What’s on the table

Ok the title is probably misleading. In this post I liked to talk a bit about tableau. Tableau, and is this case public Tableau, is a free data-visualization tool, that allows you to share visualized data on-line, for free. Have a look at the tableau gallery with the vizz of the day.

Tableau desktop (free for MacOS, Window…) allows you to link data in the form of static files (Excel, csv, pdf,json…) or online data (e.g. Google Doc – sheet, databases…), and visualize your data.
You can visualize data in worksheets, like a chart, a table, a map. You can than combine these worksheets in a dashboard, and add text, links, images… to explain the dashboards. These dashboard can be seen as slides, which you will use in a storyboard, to tell your story.

It’s completely up to you how to tell the story. You could start with a global birds-eye view of the data, and drill down to some detail, and maybe come to a conclusion. This is a great way to visualize data for a presentation, but the most powerful thing about it, is that this is not a static slide. As a user of this visualization, you can filter and view the data the way you want, and interactively get a better understanding of the data. Of course, as with all visualizations of data, it can become painfully obvious, that some of your data is incorrect or incomplete, so be prepared to clean up your data…

So why am I looking at tableau? In the context of my general interest in genealogy, I’m always looking for ways to visualize data, and in this case how to easily compare data, and look for data in my family tree.
In a first step I am converting GEDCOM files to useable files for tableau. Publishing my family tree in a tableau vizz makes looking for relatives interactive and fun, compared to the static html pages exported by most family tree apps.
In a later fase I want to compare 2 (or more) GEDCOM files, and look for places, people, events that might overlap… trying to determine if there might be a connection… This could be an interesting tool for the genealogy detective.

If you are interested in the test tools we are writing, and like to participate, you can contact me at geert@verticalhorizon-software.com

Have a nice weekend.
Geert

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The life of a developer

Looking back on last year, I can say it was a very interesting year. There were complex projects and a lot of new tech to learn.

I think the most used tech term in 2017 was AI (Artificial Intelligence) or more specifically ML (Machine Learning) and it’s siblings like neural networks… I’m not going to explain AI or ML here, there are a lot of sites that can explain it better than I can, but I do want to talk about the perception of AI and developers to the general public.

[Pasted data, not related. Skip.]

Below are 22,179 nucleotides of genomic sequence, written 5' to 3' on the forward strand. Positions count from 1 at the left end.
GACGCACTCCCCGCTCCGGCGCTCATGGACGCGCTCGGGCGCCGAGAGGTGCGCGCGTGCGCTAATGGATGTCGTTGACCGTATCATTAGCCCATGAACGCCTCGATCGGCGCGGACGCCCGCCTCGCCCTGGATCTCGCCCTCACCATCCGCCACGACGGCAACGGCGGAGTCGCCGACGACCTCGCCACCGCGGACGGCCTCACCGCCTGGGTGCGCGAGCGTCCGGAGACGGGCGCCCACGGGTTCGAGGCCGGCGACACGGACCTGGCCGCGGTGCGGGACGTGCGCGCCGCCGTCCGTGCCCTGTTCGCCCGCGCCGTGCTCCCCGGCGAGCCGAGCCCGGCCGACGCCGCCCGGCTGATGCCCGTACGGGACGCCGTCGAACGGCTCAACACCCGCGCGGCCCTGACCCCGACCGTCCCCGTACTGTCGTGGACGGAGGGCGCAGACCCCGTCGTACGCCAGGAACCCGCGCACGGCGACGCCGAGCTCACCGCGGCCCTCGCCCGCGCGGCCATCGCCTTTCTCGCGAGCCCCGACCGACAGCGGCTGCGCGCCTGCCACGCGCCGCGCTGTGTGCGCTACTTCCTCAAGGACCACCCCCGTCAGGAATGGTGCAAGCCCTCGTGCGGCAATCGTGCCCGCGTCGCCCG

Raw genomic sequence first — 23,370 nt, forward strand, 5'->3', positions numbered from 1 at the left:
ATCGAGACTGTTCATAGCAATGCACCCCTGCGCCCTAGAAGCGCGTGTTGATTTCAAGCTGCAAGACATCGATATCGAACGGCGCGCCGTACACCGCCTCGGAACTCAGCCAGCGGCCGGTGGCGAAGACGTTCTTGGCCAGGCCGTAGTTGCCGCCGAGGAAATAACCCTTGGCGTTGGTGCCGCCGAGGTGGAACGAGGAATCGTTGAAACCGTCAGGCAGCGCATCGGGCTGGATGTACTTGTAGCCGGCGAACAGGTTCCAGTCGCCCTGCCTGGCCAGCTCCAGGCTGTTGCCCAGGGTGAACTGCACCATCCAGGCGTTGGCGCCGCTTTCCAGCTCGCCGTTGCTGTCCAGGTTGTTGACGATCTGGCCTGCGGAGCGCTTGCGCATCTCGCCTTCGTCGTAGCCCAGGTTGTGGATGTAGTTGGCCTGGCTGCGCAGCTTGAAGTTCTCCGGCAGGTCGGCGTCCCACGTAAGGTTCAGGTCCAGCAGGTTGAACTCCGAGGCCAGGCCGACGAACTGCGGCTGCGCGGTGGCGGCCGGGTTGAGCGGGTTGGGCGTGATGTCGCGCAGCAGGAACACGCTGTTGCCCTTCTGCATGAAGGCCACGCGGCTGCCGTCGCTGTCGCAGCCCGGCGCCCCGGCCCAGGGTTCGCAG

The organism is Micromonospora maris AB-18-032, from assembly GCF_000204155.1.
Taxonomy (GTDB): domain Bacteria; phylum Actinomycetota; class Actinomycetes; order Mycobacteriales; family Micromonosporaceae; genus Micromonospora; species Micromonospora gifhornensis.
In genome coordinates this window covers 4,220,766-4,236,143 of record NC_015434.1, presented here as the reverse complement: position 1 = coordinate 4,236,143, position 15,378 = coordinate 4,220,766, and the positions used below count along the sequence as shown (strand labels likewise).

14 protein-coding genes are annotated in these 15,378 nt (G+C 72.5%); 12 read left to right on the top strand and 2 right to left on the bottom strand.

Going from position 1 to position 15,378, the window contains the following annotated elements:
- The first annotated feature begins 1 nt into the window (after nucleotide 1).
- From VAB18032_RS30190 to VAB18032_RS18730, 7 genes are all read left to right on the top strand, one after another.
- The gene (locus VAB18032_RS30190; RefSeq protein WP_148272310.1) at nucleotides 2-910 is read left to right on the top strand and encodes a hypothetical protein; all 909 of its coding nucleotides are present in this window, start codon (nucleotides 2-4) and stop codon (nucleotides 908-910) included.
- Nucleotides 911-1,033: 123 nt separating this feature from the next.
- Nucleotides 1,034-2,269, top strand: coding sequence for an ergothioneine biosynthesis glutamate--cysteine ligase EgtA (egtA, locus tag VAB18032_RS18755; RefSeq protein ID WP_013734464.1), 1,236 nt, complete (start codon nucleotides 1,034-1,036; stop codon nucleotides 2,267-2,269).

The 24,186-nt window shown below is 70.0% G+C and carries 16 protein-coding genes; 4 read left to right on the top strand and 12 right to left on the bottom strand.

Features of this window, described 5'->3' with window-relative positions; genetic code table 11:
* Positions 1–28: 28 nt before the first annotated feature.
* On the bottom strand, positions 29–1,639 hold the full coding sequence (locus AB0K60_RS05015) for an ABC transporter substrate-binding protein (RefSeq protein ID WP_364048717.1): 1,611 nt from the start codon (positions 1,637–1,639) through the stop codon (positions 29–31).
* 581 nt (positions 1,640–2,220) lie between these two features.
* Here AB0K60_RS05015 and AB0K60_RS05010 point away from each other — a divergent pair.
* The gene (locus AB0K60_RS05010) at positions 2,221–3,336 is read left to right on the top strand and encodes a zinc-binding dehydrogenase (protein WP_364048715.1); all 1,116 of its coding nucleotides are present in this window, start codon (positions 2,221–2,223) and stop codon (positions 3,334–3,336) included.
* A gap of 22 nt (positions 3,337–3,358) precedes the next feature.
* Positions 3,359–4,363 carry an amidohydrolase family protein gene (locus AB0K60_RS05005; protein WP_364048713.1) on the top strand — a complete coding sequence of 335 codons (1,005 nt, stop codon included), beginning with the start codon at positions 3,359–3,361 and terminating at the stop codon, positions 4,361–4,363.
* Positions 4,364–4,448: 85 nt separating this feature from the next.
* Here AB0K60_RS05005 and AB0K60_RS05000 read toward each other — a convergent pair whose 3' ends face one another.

Developers are often seen as these nerds that type stuff in the computer to make it do what they want it to do. Developers are also these people that cause all the bugs, or don’t understand what the user wants. They are the reason why your app doesn’t work, or does work the way you want.
AI is presented as the magical solution to fix all this, and developers will not be needed anymore… In some presentations AI is this thing you talk to that will figure out what you want, and will take care of everything. Well, good luck with that.

From experience I can tell you that most users have a hard time explaining what they exactly want. The way people explain what they want is full of pre-conditions, assumptions and limits that are so obvious to the person in question, that it is never explained or even listed. An App needs to know these assumptions, limits and pre-conditions, otherwise it will not work or work badly. What I’m saying is that when you can not provide a framework, a structure to an AI, it will result in a disaster. Maybe developers will become more like business analysts, I don’t know, but I do know you need to understand the process, the flow, the logic of an App for it to work.
Unfortunately, we see the opposite trend with users. More and more users only know their little part of the process, and not the whole picture. For an AI to write an App, someone will need to tell it what to do… For a super easy app this may be an end-user, but for more complex apps… I’m almost sure it will need to be someone else.

2018 will be great for developers. It will be interesting on all fronts. Developers will be needed more than ever. AI, AR (Augmented Reality) and ML will be more and more integrated. IoT (Internet of Things) will take of. BlockChain implementations will become mainstream… and so much more. Business analysts and developers will be in demand.

Have a happy and wonderful year.

Calendar Converter 7.0 for iOS, and App Analytics

CalConverter_Logo 2Calendar Converter for iOS is new up to version 7.0. As posted earlier, we updated the interface, added a few calendars, and included Today View.
Obviously, the Mac counterpart will follow.

We also started using Apple’s new App Analytics tool for iOS, which was introduced last week. This is a tool for Developers, to show the behaviour of potential buyers in the App Store. All user info is of course anonymous, but it tells us for example how many users browse an App, and in how many sales this is converted.
The data Apple provides only starts in April 2015, so we are interested to see what we can learn from this.
One thing that is completely new, is how many devices use your app. This is not a completely accurate number, because only devices from people that agreed to share this diagnostics info are included.
Anyway, we are excited with our new toy 😉